Boko Haram abducts 40 youths in Borno

Posted by News Express | 3 January 2015 | 2,889 times

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At least 40 young people were abducted in the restive north-eastern Borno State by Boko Haram militants during an attack on their village earlier this week, witnesses have said.

Umaru Mustapha, a farmer, said his 24-year-old son – along with many others – had been abducted on the eve of the new year by Boko Haram gunmen in the village of Malari in southern Borno’s Damboa area.

“They came to Malari at about 8pm [local time] Wednesday and ordered the men to gather outside the village headman’s residence to hear a religious sermon,” the 62-year-old father, who has since fled to Maiduguri, told reporters on Friday.

“We all gathered, fearing for our safety, and listened to them for a few minutes, after which they separated those between 15 to 25 years old from the other men,” he said.

“They then dismissed the rest of us, warning us not to cooperate with the military or security agencies,” he added.

Mustapha went on to say that numerous residents had fled the village since Thursday, adding that he himself had fled to Maiduguri with his wife and five other family members.

Another local resident and witness, Mallam Bulama, who also fled to Maiduguri, said most of those abducted were young men.

“They gathered us together outside the home of the village headman to hear a sermon before taking over 40 of our unmarried young men,” he said.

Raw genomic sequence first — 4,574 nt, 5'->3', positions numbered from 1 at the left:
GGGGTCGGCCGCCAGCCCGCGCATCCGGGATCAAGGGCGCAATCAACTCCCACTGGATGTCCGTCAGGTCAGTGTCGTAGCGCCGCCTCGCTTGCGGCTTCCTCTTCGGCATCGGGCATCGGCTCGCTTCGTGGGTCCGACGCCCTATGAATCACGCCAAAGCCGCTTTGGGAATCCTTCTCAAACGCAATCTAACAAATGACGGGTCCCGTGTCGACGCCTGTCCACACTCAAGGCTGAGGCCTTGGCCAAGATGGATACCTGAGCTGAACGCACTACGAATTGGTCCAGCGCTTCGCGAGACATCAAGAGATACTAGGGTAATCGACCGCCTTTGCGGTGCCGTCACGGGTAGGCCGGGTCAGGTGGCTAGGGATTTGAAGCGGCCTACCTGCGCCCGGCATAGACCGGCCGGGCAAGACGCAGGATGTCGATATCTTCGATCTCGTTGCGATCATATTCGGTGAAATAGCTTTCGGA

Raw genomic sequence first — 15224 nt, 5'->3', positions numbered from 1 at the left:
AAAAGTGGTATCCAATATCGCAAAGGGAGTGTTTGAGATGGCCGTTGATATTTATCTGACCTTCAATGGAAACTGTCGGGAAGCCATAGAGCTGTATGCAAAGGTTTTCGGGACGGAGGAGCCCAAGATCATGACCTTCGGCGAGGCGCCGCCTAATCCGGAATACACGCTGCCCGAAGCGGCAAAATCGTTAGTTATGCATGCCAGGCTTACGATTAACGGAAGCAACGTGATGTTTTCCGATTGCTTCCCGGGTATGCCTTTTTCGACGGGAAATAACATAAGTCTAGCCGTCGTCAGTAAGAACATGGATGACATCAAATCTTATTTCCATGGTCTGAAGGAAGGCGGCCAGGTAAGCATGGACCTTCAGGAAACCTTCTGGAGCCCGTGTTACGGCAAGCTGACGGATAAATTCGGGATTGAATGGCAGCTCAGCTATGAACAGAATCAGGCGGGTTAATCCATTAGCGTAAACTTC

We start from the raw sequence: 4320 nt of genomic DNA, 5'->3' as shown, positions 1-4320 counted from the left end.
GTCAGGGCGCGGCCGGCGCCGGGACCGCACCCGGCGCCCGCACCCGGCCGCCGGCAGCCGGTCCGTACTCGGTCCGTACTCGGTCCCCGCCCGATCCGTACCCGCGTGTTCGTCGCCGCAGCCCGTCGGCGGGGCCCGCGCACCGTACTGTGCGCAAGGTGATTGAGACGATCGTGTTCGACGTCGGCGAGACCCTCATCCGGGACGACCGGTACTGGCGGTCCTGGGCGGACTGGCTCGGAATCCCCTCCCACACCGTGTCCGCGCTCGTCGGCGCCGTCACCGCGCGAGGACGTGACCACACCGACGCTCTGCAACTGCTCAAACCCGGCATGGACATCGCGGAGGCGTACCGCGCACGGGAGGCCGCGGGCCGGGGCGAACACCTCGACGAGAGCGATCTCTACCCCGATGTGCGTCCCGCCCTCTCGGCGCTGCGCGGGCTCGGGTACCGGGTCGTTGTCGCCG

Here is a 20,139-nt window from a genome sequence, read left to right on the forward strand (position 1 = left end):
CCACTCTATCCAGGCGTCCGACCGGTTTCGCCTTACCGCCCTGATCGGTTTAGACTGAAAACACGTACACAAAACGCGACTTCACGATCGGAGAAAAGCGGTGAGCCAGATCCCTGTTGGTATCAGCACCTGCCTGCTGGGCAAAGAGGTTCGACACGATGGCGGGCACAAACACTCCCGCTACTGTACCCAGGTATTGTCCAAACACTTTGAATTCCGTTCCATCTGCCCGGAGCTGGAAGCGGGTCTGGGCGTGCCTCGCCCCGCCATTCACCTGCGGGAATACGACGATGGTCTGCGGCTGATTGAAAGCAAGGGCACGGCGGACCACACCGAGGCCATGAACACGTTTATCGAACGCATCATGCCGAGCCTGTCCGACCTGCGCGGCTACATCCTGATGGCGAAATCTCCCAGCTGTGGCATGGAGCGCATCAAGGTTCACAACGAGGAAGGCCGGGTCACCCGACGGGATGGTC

“They said they were not going to kill anybody, but we fled the village in fear anyway. We didn’t believe them; we feared they might come back,” he added.

A security source said the attack on Malari had not been reported to the military, adding that local authorities were currently investigating the incident.

Malari is located some 65km from Maiduguri, Borno State’s provincial capital, and nearly 20km from Boko Haram’s Sambisa camp. The terrorist group is known for widespread abductions, the worst being the kidnap of over 300 secondary schoolgirls from their dormitory in Chibok, Borno State, in April 2014. Close to 300 of the girls remain in the custody of the insurgents, who claim to be fighting to enthrone Islamic rule.

•Adapted from an Anadolu Agency report. Photo shows Boko Haram insurgents.


Source: News Express

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